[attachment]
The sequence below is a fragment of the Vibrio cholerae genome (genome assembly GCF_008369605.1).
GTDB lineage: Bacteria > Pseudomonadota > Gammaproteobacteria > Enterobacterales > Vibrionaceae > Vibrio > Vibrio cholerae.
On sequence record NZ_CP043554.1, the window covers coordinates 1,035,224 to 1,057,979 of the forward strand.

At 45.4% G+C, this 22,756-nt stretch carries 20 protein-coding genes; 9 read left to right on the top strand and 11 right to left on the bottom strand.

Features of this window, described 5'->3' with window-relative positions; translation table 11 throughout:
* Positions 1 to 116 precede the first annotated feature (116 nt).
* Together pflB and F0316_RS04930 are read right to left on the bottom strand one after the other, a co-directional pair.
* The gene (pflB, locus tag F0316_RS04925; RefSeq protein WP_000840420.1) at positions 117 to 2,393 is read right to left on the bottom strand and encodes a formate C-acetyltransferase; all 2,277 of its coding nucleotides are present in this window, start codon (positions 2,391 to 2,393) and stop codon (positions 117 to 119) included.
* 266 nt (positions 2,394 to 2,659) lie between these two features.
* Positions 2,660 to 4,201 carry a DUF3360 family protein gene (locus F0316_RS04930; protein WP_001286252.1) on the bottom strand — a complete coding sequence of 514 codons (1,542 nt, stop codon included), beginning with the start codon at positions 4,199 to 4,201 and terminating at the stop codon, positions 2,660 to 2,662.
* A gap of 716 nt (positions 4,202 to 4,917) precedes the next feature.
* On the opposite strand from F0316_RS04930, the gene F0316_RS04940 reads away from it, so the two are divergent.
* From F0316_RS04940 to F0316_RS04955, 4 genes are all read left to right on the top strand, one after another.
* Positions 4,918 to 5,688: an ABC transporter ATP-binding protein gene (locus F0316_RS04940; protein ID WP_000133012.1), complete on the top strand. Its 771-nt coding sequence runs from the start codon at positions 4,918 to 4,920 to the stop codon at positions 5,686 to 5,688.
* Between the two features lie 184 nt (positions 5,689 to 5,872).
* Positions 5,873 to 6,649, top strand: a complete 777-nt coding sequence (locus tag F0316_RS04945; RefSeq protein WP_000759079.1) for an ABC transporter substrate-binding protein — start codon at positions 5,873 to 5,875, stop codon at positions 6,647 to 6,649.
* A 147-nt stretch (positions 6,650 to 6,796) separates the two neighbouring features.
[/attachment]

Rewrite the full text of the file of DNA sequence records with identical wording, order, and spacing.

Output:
The sequence below is a fragment of the Vibrio cholerae genome (genome assembly GCF_008369605.1).
GTDB lineage: Bacteria > Pseudomonadota > Gammaproteobacteria > Enterobacterales > Vibrionaceae > Vibrio > Vibrio cholerae.
On sequence record NZ_CP043554.1, the window covers coordinates 1,035,224 to 1,057,979 of the forward strand.

At 45.4% G+C, this 22,756-nt stretch carries 20 protein-coding genes; 9 read left to right on the top strand and 11 right to left on the bottom strand.

Features of this window, described 5'->3' with window-relative positions; translation table 11 throughout:
* Positions 1 to 116 precede the first annotated feature (116 nt).
* Together pflB and F0316_RS04930 are read right to left on the bottom strand one after the other, a co-directional pair.
* The gene (pflB, locus tag F0316_RS04925; RefSeq protein WP_000840420.1) at positions 117 to 2,393 is read right to left on the bottom strand and encodes a formate C-acetyltransferase; all 2,277 of its coding nucleotides are present in this window, start codon (positions 2,391 to 2,393) and stop codon (positions 117 to 119) included.
* 266 nt (positions 2,394 to 2,659) lie between these two features.
* Positions 2,660 to 4,201 carry a DUF3360 family protein gene (locus F0316_RS04930; protein WP_001286252.1) on the bottom strand — a complete coding sequence of 514 codons (1,542 nt, stop codon included), beginning with the start codon at positions 4,199 to 4,201 and terminating at the stop codon, positions 2,660 to 2,662.
* A gap of 716 nt (positions 4,202 to 4,917) precedes the next feature.
* On the opposite strand from F0316_RS04930, the gene F0316_RS04940 reads away from it, so the two are divergent.
* From F0316_RS04940 to F0316_RS04955, 4 genes are all read left to right on the top strand, one after another.
* Positions 4,918 to 5,688: an ABC transporter ATP-binding protein gene (locus F0316_RS04940; protein ID WP_000133012.1), complete on the top strand. Its 771-nt coding sequence runs from the start codon at positions 4,918 to 4,920 to the stop codon at positions 5,686 to 5,688.
* Between the two features lie 184 nt (positions 5,689 to 5,872).
* Positions 5,873 to 6,649, top strand: a complete 777-nt coding sequence (locus tag F0316_RS04945; RefSeq protein WP_000759079.1) for an ABC transporter substrate-binding protein — start codon at positions 5,873 to 5,875, stop codon at positions 6,647 to 6,649.
* A 147-nt stretch (positions 6,650 to 6,796) separates the two neighbouring features.